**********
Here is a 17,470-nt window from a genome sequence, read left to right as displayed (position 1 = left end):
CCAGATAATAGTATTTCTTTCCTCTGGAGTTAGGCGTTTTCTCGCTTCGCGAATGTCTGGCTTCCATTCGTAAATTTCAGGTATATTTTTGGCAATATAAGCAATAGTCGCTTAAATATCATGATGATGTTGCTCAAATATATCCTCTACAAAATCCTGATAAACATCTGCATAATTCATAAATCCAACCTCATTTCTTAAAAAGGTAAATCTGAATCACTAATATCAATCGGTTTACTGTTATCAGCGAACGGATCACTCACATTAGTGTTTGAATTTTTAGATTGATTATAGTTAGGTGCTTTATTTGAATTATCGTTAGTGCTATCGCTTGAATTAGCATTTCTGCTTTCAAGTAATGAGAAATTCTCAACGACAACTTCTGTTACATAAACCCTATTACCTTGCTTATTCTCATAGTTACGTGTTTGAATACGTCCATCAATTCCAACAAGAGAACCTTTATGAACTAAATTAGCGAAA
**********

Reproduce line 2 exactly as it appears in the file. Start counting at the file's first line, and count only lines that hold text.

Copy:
CCAGATAATAGTATTTCTTTCCTCTGGAGTTAGGCGTTTTCTCGCTTCGCGAATGTCTGGCTTCCATTCGTAAATTTCAGGTATATTTTTGGCAATATAAGCAATAGTCGCTTAAATATCATGATGATGTTGCTCAAATATATCCTCTACAAAATCCTGATAAACATCTGCATAATTCATAAATCCAACCTCATTTCTTAAAAAGGTAAATCTGAATCACTAATATCAATCGGTTTACTGTTATCAGCGAACGGATCACTCACATTAGTGTTTGAATTTTTAGATTGATTATAGTTAGGTGCTTTATTTGAATTATCGTTAGTGCTATCGCTTGAATTAGCATTTCTGCTTTCAAGTAATGAGAAATTCTCAACGACAACTTCTGTTACATAAACCCTATTACCTTGCTTATTCTCATAGTTACGTGTTTGAATACGTCCATCAATTCCAACAAGAGAACCTTTATGAACTAAATTAGCGAAA